Effect of oxytocin on the survival of random skin flaps
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Peng-Fu Xu1, Miao-Jie Fang1, Yu-Zhi Jin1, Le-Sha Wang1 and Ding-Sheng Lin1
1Department of Hand Surgery, The Second Affiliated Hospital and Yuying Children’s Hospital of Wenzhou Medical University, Wenzhou, China
Ding-Sheng Lin, email: [email protected]
Keywords: random skin flap, oxytocin, VEGF, ischemia-reperfusion, inflammation
Received: July 27, 2017 Accepted: September 05, 2017 Published: October 09, 2017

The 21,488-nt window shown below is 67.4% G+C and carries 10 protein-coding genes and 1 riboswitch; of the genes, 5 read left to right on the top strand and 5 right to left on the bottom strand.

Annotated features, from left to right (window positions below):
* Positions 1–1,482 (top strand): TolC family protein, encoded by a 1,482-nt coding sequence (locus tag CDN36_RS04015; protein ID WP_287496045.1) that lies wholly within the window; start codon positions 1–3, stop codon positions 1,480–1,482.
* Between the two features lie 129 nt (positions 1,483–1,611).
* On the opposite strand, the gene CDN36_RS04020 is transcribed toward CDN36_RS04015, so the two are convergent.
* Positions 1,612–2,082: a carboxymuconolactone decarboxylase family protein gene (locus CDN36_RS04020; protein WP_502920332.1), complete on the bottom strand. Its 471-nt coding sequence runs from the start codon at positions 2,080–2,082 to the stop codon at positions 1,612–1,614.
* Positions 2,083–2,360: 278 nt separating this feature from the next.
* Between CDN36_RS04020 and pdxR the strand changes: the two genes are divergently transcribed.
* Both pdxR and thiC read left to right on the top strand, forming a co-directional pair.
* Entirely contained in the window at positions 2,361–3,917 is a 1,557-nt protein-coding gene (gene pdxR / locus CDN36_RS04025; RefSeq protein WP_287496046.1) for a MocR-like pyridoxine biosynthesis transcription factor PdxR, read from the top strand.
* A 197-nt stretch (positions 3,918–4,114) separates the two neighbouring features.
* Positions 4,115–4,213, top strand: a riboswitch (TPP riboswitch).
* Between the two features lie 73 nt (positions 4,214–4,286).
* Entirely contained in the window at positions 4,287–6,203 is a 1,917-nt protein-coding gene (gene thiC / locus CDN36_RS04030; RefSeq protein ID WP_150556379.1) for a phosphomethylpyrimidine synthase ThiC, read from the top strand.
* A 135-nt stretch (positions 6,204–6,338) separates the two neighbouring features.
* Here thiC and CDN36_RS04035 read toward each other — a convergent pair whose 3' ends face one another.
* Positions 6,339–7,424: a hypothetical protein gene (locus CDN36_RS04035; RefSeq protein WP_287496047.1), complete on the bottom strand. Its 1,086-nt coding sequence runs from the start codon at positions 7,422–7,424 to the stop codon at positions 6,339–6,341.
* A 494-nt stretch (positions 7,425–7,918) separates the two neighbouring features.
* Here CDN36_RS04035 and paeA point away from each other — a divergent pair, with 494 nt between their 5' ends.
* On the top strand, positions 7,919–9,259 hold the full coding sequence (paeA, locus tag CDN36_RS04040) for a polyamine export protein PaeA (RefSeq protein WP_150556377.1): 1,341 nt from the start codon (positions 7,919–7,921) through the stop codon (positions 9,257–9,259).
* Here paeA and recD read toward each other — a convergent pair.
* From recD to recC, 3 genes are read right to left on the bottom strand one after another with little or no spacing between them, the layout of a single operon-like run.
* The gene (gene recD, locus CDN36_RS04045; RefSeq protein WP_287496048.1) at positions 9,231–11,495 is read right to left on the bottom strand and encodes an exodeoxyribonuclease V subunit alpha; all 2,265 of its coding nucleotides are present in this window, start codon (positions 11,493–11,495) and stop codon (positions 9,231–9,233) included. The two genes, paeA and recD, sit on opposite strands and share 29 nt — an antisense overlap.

Random flap transplantation is widely used to repair and rebuild skin soft tissue. However, such flaps exhibit poor survival. Plastic surgeons seek to improve flap survival. We explored whether oxytocin improved skin flap survival. Overlength random skin flaps (9 × 3 cm) were established on backs of 80 healthy male SD rats randomly divided into two groups. One group was injected daily with oxytocin (1 mg/kg; test group) and the other with normal saline (control group). On postoperative day 2, malondialdehyde (MDA) and superoxide dismutase (SOD) levels were measured. On postoperative day 7, the flap survival area was measured using transparent graph paper. Microvessel numbers were evaluated histologically by hematoxylin and eosin staining. VEGF expression was assessed immunohistochemically. Angiogenesis was evaluated via lead oxide–gelatin angiography and blood flow via laser Doppler flowmetry. In the test group compared with the control group, the flap survival rate and SOD activity were increased markedly, the MDA level was decreased, and according to hematoxylin and eosin staining, inflammation was significantly attenuated. In addition, the test group exhibited higher levels of VEGF and skin flap angiogenesis. Oxytocin improved flap survival rate by increasing microcirculation and angiogenesis and attenuating ischemia–reperfusion injury.
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